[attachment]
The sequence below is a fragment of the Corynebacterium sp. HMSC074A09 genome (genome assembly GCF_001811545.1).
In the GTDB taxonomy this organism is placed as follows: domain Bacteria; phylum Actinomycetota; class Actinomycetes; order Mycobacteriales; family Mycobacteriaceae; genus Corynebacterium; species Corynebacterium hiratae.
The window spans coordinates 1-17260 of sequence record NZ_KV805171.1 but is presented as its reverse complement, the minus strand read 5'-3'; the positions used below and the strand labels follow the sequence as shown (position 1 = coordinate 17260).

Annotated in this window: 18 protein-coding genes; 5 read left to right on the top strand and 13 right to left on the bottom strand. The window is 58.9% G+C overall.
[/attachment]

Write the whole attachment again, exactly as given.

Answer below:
The sequence below is a fragment of the Corynebacterium sp. HMSC074A09 genome (genome assembly GCF_001811545.1).
In the GTDB taxonomy this organism is placed as follows: domain Bacteria; phylum Actinomycetota; class Actinomycetes; order Mycobacteriales; family Mycobacteriaceae; genus Corynebacterium; species Corynebacterium hiratae.
The window spans coordinates 1-17260 of sequence record NZ_KV805171.1 but is presented as its reverse complement, the minus strand read 5'-3'; the positions used below and the strand labels follow the sequence as shown (position 1 = coordinate 17260).

Annotated in this window: 18 protein-coding genes; 5 read left to right on the top strand and 13 right to left on the bottom strand. The window is 58.9% G+C overall.